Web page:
Figure 3 shows which starting positions succeed during the robustness evaluation for Fetch. The green points correspond to successful episodes. We can see that both BC and BMIL succeed more frequently when starting from nearby the demonstration data (approximately a straight line from the start (red) to goal (blue)). However, we can see that BMIL learns a much larger region of attraction over BC and even succeeds at points that are much farther away from . We hypothesize that instead of perturbing a single state within as done in VINS, learning a short reverse rollout from this state allows BMIL to learn optimal paths from states much farther away from , leading to higher robustness values. Figure 4 shows a similar visualization for some Point maze environments where the agent’s position is discretized into a grid. BMIL learns a region of attraction that is either slightly bigger or similar in size to that of BC but has a higher rate of success at each cell.

5.2 Additional Experiments

Robustness (%) Relative to BC
Push ( demos) 1 1.03 1.21
PickAndPlace ( demos) 1 1.03 4.31
Table 2: Forwards () vs Backwards () dynamics model: The forwards dynamics model performs similarly to BC and does not increase robustness.

Forward vs Backward Dynamics

We first analyze the utility of a backwards vs a forward dynamics model. On the Fetch environments, we train BMIL with a forward dynamics model and compare against the original backwards model . The forward model is implemented nearly identically to other n-step model-based RL algorithms (e.g. Janner et al. (2019)), with the exception of no environment interactions. As with the backwards model, we generate rollouts from the forwards model starting from demonstrated states and train the policy on both the demonstrations and traces. To generate model rollouts from demonstration states, we use the action from the policy . The total number of parameters is kept approximately constant for the forwards and backwards models. As shown in Table 2, the forwards model offers little to no benefit over BC for both Push and PickAndPlace, suggesting that the backwards model is required to produce a robust policy.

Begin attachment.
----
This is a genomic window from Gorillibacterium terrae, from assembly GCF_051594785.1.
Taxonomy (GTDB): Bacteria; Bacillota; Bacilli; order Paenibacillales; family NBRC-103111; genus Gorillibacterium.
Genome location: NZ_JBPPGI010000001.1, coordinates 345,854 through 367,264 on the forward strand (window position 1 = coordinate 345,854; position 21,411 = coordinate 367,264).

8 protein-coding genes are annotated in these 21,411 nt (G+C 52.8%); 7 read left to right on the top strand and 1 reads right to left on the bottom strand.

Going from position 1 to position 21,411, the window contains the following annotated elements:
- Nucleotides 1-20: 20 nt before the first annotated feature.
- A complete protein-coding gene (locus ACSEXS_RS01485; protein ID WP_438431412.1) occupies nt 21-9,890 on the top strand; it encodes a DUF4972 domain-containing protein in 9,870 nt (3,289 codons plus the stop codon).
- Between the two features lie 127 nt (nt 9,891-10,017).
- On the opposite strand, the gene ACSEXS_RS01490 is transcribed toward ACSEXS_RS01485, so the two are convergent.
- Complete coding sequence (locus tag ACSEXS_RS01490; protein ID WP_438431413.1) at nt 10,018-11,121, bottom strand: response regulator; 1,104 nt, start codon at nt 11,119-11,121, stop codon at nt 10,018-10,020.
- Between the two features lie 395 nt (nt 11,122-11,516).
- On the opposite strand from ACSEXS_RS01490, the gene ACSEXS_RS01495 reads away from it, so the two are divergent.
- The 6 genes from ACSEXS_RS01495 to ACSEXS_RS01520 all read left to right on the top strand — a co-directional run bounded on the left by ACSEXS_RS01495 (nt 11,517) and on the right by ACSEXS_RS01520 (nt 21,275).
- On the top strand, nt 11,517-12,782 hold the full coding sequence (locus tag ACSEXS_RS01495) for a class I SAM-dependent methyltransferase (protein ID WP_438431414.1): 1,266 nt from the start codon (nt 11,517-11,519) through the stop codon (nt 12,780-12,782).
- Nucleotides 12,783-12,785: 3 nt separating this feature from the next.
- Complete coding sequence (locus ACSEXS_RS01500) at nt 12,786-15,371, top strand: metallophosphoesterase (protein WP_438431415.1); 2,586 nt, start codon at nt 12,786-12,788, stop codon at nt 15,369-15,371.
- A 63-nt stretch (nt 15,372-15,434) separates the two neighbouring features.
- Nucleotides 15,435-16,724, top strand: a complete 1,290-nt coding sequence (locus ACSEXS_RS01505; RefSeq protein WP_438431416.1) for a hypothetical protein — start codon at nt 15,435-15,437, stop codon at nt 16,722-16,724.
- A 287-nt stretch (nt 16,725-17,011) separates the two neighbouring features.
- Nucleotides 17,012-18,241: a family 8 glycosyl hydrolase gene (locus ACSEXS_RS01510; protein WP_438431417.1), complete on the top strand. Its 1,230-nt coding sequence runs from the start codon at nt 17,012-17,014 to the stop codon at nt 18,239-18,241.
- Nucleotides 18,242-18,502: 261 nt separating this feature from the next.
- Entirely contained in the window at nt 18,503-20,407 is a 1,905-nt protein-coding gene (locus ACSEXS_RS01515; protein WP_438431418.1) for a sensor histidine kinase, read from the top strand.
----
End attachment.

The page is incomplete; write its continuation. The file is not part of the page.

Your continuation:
(a) Action selection strategy
(b) No. of demonstrations
Figure 5: (a) Action selection strategy: effect of no perturbation (None), resampling (RS), and scaling (SC) on robustness on PickAndPlace. The numbers in the brackets indicate coefficients. We see that perturbing the first action is beneficial compared to the no perturbation (None) method and allows the backwards model to generate diverse traces. (b) Number of demonstrations on PickAndPlace: more demonstrations increase robustness for BC and BMIL, but BC plateaus at a much lower level.

Action selection strategy

We test different action selection strategies in trace generation in Figure 4(a) (and Figure 10 in Appendix C.2). Compared to no perturbation (None), we see that either action selection strategy improves robustness as it can lead to more diverse trajectories unseen within the support of the demonstrations. We use the variance scaling strategy SC(30) for all Fetch experiments as it was more stable than SC(50).

Number of demonstrations